Can You Believe It?
Every time you dive, you entrust your well-being to a mathematical formula that is intentionally being kept a secret from you. Yeah, we thought it was weird, too.
So we sent our Scuba Lab investigators backstage at the magic show to learn what dive computer manufacturers don't want you to know. The result is this first-ever practical guide to dive computer algorithms and what they mean to you, Joe and Josephine Diver.
What You Do Know
Let's start with the easy stuff--what you already know:
- Dive tables and dive computers are based on decompression algorithms, mathematical formulas that produce time and depth limits for you to follow.
- These calculations are based solely on theories, none of which have been proved or disproved. Given our lack of knowledge in this area, it's amazing these theories work as well as they do.
- Dive computers don't read tables, but use their programmed formula (algorithms) to constantly evaluate decompression needs based on current time and depth.
- Divers still get bent when they do everything "right."
What You Probably Don't Want to Know
- Identifying a dive computer's algorithm will not help you make a reasonable selection.
- In fact, the actual programming is proprietary to each manufacturer, which means it is a trade secret.
- More to the point, not one of the original algorithms is "pure." They all have been modified, adjusted or expanded by the manufacturer to cover situations not contemplated or calculated by the creators of the original algorithms.
- A manufacturer's changes usually take the form of restrictions, penalties, lockouts or other uses regarding every aspect of diving: multi-level diving, ascents, repetitive deep dives, flying after diving, diving at altitude, reverse profiles, decompression stops and more.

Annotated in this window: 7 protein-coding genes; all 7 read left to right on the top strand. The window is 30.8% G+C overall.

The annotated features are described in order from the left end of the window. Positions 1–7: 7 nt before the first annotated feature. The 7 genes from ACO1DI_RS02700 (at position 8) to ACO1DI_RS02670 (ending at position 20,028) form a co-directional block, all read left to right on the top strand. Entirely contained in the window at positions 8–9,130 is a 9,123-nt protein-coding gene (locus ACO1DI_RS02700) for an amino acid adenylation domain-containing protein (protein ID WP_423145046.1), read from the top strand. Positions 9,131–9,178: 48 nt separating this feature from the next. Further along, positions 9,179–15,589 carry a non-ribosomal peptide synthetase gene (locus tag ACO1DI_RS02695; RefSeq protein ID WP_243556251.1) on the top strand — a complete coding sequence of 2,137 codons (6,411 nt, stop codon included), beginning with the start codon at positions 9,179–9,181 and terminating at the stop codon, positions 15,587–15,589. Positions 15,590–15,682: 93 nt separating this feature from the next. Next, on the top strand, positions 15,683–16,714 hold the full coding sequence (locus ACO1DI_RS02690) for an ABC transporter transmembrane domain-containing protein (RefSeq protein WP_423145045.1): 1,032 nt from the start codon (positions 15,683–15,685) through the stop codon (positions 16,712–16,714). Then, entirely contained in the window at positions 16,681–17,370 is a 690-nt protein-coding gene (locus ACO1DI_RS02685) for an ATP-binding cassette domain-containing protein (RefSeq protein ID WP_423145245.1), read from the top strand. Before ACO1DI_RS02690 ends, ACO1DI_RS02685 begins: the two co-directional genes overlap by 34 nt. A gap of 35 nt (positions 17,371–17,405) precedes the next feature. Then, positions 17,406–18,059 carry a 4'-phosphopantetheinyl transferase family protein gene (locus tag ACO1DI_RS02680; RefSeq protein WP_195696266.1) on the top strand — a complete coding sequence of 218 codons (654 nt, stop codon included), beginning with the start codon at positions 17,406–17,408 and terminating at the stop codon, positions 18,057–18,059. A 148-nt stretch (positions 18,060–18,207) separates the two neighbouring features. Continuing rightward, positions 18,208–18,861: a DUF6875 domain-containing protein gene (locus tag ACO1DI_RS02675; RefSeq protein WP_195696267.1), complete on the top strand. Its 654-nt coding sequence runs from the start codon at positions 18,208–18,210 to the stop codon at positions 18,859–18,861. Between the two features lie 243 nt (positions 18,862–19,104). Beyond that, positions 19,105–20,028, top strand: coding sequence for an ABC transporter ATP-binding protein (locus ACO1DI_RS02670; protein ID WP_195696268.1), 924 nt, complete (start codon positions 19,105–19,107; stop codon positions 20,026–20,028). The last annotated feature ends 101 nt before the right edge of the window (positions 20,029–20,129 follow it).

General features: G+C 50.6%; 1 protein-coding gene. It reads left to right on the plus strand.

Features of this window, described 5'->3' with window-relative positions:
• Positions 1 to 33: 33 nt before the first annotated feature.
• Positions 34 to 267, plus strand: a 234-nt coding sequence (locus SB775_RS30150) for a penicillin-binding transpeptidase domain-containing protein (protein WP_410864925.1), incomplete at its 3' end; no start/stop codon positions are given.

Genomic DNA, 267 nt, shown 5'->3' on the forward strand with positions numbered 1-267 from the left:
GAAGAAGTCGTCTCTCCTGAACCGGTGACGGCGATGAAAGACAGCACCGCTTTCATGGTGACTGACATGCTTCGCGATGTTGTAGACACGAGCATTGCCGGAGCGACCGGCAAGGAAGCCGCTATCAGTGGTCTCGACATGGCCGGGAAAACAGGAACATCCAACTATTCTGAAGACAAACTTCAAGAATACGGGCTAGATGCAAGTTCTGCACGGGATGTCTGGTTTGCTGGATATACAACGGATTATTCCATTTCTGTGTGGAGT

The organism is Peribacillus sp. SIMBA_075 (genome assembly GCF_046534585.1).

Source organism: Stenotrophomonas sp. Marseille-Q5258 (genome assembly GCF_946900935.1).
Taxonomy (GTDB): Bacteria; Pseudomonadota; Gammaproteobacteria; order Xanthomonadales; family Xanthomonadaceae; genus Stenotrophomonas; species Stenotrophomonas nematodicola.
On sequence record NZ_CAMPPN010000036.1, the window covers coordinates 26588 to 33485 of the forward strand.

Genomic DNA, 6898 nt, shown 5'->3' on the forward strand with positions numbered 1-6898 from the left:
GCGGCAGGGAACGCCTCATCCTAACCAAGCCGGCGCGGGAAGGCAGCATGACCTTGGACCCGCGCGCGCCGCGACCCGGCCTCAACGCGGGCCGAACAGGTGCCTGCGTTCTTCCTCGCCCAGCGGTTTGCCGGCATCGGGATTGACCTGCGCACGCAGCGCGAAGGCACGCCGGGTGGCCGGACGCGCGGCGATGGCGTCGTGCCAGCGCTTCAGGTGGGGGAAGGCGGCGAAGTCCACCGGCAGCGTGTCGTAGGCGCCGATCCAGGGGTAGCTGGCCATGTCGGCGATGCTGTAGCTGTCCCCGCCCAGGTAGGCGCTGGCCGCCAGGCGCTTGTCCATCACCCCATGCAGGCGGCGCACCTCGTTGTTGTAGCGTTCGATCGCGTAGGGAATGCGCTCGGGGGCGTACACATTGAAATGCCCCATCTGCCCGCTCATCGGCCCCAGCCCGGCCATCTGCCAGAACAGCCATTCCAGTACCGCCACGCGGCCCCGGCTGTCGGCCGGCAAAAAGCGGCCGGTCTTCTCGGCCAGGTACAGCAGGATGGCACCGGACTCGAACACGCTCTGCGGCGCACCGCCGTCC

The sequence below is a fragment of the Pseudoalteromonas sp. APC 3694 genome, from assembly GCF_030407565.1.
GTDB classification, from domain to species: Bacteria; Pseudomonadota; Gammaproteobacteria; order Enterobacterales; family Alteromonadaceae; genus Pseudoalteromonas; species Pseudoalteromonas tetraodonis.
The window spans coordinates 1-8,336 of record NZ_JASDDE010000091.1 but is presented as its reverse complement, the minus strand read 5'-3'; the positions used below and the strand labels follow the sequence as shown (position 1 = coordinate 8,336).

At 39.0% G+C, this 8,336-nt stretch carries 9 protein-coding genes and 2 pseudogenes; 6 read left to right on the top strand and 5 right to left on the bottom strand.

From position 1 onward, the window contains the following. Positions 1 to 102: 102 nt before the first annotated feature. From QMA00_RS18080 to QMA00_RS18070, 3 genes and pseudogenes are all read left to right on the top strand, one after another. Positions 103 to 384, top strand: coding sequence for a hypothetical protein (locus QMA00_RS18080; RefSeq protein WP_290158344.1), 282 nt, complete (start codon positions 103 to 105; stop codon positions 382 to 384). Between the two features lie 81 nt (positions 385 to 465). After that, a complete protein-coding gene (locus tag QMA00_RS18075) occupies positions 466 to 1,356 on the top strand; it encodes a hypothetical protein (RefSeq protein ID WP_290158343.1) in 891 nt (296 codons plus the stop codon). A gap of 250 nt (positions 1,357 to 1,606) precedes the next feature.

Before you despair, keep in mind that most of us could not give a lucid explanation of how a modern internal combustion engine works, but that doesn't keep us from driving to work. However, when we go to buy a car, it's nice to know which engine's actual performance meets our driving needs. And that's the approach we've taken here.
Scuba Lab to the Rescue
We are not directly comparing algorithms. We are comparing how particular computers are programmed and how these programs manifest themselves in actual use. These comparisons are based on Scuba Lab's work during the past eight years evaluating over 160 dive computers, collecting data about their performance on a variety of dive profiles in the ocean and in the hyperbaric chamber. To this end, we have grouped all the dive computers that have earned Tester's Choices by algorithm and their actual function.
The Good News
You don't have to know how to program a computer, identify slow and fast tissue groups or even spell "algorithm." In the end, your selection of a dive computer should be based on its actual performance characteristics and how they match or don't match your diving needs and style.